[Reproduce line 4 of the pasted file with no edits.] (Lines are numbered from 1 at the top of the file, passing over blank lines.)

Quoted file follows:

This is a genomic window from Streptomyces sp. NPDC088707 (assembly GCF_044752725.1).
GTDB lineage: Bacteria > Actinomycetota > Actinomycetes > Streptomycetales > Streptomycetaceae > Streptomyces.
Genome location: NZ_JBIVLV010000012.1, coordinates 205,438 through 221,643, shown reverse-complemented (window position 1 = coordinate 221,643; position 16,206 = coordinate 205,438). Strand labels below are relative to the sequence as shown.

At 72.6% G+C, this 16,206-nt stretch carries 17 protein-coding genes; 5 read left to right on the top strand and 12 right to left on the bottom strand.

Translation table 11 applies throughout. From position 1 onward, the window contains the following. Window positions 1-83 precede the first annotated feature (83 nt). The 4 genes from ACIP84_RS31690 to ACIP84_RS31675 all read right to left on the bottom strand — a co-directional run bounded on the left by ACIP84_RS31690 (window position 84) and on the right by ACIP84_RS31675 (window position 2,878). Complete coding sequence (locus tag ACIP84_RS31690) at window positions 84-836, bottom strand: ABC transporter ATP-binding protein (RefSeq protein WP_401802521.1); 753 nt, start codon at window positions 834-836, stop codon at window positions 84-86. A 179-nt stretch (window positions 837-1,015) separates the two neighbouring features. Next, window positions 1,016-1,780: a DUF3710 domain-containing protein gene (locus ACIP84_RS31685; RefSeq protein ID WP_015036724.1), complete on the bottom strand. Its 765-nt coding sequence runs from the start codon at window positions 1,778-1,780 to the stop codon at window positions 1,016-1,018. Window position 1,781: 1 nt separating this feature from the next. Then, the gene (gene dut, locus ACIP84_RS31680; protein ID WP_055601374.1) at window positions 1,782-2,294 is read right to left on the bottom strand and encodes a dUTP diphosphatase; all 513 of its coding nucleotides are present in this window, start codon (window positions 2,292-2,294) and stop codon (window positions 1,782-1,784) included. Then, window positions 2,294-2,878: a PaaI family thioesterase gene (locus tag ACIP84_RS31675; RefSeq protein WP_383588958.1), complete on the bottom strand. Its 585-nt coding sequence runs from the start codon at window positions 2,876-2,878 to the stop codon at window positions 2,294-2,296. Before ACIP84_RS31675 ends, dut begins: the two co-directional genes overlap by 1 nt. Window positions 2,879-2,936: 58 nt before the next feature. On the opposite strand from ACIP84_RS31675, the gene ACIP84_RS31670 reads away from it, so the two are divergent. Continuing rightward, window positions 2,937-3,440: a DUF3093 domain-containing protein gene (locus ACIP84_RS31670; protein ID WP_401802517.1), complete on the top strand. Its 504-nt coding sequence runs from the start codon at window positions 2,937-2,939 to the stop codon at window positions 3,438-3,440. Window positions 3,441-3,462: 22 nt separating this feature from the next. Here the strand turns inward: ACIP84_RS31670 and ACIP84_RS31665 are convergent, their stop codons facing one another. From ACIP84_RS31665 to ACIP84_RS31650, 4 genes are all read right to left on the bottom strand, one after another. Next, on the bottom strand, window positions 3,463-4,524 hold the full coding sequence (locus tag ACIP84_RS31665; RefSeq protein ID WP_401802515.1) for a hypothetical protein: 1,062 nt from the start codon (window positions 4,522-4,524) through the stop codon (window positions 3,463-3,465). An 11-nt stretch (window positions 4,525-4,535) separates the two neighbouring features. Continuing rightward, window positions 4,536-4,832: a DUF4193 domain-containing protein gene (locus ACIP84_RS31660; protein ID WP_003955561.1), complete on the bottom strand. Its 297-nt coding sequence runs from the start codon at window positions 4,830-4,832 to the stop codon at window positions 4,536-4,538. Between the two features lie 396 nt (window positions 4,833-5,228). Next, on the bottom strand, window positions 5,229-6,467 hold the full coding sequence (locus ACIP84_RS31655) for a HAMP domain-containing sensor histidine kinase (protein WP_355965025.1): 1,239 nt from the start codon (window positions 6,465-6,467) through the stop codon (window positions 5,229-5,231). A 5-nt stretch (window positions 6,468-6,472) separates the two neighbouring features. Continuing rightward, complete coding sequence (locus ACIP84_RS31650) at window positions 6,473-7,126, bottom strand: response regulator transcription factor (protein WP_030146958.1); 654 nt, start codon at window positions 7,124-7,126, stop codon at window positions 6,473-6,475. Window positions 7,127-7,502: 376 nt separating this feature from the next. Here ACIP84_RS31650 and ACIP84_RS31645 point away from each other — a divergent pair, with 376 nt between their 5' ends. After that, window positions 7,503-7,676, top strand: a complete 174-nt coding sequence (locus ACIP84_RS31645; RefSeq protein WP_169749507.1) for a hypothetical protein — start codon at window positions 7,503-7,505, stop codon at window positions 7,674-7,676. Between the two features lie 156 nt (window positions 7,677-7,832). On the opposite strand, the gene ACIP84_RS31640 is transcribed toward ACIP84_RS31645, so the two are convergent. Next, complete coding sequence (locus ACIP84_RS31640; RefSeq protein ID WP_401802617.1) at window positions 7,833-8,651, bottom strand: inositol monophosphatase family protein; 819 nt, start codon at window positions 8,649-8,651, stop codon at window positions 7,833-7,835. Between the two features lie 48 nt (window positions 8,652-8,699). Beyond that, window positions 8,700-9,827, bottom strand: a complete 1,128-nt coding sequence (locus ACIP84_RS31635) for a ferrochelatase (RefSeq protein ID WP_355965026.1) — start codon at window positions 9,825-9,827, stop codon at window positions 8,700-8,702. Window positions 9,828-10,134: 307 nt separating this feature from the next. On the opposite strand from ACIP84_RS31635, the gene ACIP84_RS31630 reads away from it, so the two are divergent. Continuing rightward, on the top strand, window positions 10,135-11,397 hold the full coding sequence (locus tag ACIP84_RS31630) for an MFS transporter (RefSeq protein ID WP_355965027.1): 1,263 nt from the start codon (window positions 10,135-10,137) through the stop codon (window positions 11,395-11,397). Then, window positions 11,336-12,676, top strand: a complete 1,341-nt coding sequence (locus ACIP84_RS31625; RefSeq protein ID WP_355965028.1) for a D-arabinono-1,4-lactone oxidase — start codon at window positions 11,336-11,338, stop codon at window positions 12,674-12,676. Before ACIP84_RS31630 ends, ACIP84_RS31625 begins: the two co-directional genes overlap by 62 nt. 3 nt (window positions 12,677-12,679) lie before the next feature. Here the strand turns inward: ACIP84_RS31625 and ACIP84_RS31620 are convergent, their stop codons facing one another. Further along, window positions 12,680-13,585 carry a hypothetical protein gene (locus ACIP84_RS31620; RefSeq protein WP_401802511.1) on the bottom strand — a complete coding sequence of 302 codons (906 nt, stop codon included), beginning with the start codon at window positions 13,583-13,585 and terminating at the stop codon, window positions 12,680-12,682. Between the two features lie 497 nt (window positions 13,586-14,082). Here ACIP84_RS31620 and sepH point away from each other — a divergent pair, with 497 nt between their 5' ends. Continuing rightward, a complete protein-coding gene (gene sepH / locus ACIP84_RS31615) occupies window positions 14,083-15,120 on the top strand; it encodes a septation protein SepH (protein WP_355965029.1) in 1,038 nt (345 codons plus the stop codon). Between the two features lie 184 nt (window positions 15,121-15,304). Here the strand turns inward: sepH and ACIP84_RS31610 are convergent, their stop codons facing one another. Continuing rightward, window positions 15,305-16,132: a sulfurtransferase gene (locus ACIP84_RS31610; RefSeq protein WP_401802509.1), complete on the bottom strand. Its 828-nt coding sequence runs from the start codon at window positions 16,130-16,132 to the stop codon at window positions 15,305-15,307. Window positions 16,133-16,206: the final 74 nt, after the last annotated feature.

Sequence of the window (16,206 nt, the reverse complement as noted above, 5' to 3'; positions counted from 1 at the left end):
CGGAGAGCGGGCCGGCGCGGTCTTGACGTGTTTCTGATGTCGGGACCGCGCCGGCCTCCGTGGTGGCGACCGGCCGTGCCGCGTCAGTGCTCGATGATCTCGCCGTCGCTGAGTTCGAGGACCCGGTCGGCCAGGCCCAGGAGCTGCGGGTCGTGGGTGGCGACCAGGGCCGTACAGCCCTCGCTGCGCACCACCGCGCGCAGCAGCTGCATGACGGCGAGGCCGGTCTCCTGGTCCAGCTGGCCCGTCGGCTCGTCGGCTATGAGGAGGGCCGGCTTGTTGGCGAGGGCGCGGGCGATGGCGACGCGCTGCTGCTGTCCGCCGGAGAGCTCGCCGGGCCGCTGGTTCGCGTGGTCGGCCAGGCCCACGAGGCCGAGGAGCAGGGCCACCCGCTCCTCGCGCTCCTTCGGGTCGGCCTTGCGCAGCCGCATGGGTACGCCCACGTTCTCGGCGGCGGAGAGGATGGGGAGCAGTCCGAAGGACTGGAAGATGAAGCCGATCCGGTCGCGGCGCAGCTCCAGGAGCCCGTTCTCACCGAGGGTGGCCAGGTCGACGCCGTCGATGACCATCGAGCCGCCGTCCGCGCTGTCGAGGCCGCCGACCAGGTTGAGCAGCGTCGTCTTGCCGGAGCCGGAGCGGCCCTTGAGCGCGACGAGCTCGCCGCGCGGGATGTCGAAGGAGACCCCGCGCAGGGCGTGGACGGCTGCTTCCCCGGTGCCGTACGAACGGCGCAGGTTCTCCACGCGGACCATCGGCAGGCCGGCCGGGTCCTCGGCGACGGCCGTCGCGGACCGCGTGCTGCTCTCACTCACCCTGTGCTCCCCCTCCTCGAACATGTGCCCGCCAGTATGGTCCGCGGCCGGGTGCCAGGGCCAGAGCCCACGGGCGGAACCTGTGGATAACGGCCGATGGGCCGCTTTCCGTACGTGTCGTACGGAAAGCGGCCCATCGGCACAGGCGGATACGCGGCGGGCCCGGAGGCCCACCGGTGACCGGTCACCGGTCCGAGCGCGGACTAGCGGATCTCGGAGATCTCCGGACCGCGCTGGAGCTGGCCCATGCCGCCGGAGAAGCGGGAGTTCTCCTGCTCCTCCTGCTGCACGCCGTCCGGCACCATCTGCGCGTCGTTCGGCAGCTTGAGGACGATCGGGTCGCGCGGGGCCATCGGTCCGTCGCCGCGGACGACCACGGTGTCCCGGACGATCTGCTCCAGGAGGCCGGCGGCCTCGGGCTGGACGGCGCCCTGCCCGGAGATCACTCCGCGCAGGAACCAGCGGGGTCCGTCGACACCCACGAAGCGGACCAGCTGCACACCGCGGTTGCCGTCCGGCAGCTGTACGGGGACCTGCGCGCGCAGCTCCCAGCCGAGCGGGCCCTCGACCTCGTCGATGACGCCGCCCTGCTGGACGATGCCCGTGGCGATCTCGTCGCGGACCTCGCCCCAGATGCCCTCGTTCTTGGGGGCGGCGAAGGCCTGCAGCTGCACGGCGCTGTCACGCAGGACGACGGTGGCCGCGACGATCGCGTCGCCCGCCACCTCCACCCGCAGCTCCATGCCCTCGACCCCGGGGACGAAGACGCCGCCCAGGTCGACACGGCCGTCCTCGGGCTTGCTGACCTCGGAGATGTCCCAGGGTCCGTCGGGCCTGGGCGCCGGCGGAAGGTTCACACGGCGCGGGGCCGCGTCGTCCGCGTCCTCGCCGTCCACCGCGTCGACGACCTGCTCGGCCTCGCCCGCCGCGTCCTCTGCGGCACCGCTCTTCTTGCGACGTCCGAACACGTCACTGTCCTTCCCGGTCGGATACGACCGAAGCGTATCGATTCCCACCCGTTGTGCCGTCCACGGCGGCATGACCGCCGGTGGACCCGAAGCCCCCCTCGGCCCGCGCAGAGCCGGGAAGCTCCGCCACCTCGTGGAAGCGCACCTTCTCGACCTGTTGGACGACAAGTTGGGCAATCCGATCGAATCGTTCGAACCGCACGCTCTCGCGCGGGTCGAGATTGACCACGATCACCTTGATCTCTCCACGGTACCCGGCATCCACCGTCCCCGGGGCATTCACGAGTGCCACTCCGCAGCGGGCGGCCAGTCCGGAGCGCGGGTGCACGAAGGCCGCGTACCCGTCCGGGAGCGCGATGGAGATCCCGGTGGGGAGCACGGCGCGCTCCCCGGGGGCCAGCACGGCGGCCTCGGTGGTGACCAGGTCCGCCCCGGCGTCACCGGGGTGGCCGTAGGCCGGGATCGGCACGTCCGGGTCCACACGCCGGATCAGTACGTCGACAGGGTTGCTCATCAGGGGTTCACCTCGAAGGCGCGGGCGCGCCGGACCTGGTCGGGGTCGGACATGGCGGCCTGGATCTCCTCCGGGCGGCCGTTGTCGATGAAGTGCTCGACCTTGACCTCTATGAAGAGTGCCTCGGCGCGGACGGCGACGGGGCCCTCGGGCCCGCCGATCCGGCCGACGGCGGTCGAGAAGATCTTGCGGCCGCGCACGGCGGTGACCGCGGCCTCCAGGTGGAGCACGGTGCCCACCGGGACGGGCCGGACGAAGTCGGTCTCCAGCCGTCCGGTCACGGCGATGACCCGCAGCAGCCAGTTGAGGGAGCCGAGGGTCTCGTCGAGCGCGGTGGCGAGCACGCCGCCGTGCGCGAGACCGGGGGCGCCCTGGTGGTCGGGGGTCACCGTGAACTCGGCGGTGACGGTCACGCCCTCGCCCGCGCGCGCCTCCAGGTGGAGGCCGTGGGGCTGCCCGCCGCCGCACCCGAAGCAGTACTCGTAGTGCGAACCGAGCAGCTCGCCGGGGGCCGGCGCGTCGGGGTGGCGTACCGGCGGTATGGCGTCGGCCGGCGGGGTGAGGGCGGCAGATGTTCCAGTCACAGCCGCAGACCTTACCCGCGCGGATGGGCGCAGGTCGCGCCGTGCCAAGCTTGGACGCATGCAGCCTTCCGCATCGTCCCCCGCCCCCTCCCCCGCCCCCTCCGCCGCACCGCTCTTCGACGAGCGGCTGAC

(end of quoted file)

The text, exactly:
At 72.6% G+C, this 16,206-nt stretch carries 17 protein-coding genes; 5 read left to right on the top strand and 12 right to left on the bottom strand.